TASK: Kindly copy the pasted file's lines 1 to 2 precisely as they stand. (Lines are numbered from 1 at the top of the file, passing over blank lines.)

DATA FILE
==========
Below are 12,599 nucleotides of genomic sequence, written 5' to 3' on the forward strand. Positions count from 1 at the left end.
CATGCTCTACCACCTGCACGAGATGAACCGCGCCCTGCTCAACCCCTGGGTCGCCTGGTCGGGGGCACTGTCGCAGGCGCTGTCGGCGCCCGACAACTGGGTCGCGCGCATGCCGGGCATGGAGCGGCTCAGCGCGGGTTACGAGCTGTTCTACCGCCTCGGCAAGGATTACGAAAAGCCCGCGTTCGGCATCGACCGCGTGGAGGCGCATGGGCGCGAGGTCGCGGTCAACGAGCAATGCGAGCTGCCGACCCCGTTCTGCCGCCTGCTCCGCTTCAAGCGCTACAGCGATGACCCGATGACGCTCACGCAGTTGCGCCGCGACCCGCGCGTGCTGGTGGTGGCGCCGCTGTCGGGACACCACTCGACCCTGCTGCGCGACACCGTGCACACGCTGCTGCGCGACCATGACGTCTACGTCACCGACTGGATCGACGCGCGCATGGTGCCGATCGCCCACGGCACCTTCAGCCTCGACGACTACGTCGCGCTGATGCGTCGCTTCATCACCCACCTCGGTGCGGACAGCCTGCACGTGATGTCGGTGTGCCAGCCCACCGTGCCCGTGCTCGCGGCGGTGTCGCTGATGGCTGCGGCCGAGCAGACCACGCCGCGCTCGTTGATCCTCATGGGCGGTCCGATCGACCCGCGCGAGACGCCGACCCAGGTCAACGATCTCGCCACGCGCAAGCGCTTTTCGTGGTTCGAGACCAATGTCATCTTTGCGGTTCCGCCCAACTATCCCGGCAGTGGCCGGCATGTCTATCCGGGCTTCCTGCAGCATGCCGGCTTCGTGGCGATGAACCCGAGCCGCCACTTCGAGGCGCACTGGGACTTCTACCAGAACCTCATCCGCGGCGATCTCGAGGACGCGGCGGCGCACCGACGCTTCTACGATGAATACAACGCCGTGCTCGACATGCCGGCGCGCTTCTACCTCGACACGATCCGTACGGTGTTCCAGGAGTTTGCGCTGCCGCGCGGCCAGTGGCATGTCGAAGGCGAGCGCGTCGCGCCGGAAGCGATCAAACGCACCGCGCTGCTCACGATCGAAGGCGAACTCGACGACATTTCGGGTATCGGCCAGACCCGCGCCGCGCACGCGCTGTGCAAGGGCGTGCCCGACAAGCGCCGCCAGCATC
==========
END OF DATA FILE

Below are 12,599 nucleotides of genomic sequence, written 5' to 3' on the forward strand. Positions count from 1 at the left end.
CATGCTCTACCACCTGCACGAGATGAACCGCGCCCTGCTCAACCCCTGGGTCGCCTGGTCGGGGGCACTGTCGCAGGCGCTGTCGGCGCCCGACAACTGGGTCGCGCGCATGCCGGGCATGGAGCGGCTCAGCGCGGGTTACGAGCTGTTCTACCGCCTCGGCAAGGATTACGAAAAGCCCGCGTTCGGCATCGACCGCGTGGAGGCGCATGGGCGCGAGGTCGCGGTCAACGAGCAATGCGAGCTGCCGACCCCGTTCTGCCGCCTGCTCCGCTTCAAGCGCTACAGCGATGACCCGATGACGCTCACGCAGTTGCGCCGCGACCCGCGCGTGCTGGTGGTGGCGCCGCTGTCGGGACACCACTCGACCCTGCTGCGCGACACCGTGCACACGCTGCTGCGCGACCATGACGTCTACGTCACCGACTGGATCGACGCGCGCATGGTGCCGATCGCCCACGGCACCTTCAGCCTCGACGACTACGTCGCGCTGATGCGTCGCTTCATCACCCACCTCGGTGCGGACAGCCTGCACGTGATGTCGGTGTGCCAGCCCACCGTGCCCGTGCTCGCGGCGGTGTCGCTGATGGCTGCGGCCGAGCAGACCACGCCGCGCTCGTTGATCCTCATGGGCGGTCCGATCGACCCGCGCGAGACGCCGACCCAGGTCAACGATCTCGCCACGCGCAAGCGCTTTTCGTGGTTCGAGACCAATGTCATCTTTGCGGTTCCGCCCAACTATCCCGGCAGTGGCCGGCATGTCTATCCGGGCTTCCTGCAGCATGCCGGCTTCGTGGCGATGAACCCGAGCCGCCACTTCGAGGCGCACTGGGACTTCTACCAGAACCTCATCCGCGGCGATCTCGAGGACGCGGCGGCGCACCGACGCTTCTACGATGAATACAACGCCGTGCTCGACATGCCGGCGCGCTTCTACCTCGACACGATCCGTACGGTGTTCCAGGAGTTTGCGCTGCCGCGCGGCCAGTGGCATGTCGAAGGCGAGCGCGTCGCGCCGGAAGCGATCAAACGCACCGCGCTGCTCACGATCGAAGGCGAACTCGACGACATTTCGGGTATCGGCCAGACCCGCGCCGCGCACGCGCTGTGCAAGGGCGTGCCCGACAAGCGCCGCCAGCATC